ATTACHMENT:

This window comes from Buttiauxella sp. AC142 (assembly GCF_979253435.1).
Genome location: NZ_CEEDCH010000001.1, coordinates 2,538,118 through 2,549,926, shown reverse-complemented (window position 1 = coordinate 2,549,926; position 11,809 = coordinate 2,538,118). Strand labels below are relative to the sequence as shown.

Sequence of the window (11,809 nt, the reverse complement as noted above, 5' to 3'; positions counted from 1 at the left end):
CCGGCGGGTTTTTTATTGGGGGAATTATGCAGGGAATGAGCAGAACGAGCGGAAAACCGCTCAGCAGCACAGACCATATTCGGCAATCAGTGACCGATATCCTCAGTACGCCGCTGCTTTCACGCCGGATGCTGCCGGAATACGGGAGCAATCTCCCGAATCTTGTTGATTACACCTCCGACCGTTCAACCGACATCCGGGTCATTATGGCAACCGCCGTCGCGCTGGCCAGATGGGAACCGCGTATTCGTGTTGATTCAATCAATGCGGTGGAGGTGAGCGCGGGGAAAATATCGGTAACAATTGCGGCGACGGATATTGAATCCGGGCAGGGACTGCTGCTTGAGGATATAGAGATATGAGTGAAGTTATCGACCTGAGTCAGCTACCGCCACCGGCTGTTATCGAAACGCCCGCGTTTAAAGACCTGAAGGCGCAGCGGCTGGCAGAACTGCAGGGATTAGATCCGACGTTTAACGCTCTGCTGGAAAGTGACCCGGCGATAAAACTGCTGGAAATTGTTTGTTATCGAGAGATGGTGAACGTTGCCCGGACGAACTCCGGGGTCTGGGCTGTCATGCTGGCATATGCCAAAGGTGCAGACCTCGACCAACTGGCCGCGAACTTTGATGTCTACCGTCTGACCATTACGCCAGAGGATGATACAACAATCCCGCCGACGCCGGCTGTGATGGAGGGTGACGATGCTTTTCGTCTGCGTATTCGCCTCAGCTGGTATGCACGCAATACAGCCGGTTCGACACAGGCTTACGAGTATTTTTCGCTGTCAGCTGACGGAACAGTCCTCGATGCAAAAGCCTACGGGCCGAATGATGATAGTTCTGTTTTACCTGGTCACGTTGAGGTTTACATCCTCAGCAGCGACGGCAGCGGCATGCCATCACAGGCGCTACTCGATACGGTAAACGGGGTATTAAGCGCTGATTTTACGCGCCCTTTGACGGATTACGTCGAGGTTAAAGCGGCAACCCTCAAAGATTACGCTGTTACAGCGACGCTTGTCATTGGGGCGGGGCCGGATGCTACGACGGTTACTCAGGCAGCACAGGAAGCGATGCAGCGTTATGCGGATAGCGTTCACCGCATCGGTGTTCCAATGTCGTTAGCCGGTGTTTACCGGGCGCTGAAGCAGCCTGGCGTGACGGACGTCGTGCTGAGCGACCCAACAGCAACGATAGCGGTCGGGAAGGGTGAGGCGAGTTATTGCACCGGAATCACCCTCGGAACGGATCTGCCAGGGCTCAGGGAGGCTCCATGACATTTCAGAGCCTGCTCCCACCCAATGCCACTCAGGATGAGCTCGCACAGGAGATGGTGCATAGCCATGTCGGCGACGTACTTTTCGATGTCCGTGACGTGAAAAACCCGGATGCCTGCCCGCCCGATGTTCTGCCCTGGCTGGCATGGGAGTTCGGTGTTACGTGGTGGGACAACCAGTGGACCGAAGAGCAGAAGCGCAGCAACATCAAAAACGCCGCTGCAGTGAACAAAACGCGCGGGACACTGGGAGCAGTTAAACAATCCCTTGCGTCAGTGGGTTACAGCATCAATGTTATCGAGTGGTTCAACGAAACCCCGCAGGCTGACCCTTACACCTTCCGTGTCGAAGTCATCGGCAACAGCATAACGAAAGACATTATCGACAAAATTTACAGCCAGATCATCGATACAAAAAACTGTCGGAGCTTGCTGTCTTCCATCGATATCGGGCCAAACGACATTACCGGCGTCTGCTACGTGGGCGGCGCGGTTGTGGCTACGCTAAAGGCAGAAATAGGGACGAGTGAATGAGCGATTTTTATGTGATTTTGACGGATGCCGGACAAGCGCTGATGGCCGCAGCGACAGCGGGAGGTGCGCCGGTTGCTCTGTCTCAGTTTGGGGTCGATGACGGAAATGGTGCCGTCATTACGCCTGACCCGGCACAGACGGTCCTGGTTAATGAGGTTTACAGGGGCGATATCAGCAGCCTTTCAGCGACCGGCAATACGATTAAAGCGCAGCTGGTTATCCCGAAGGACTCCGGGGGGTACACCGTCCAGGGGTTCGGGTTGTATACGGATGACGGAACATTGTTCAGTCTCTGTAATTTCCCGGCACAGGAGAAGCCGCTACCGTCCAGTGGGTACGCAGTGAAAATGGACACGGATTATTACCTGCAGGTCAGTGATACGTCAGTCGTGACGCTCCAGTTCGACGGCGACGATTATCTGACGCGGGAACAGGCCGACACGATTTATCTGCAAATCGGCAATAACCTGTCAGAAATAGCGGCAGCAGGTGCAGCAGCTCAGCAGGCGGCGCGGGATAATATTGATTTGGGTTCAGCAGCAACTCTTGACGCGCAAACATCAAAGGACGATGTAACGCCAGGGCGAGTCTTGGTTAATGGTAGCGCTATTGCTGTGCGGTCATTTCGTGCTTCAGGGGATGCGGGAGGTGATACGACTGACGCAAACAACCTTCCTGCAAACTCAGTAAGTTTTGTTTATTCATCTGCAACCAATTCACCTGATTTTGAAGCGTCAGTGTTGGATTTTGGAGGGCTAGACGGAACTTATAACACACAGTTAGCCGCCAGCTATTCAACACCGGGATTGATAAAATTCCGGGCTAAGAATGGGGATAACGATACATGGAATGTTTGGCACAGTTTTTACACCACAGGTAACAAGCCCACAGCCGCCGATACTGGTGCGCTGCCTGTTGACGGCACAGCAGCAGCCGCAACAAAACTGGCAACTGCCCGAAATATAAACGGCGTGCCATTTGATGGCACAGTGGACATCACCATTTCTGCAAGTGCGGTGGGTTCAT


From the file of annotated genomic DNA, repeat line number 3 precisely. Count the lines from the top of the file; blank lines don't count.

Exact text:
Sequence of the window (11,809 nt, the reverse complement as noted above, 5' to 3'; positions counted from 1 at the left end):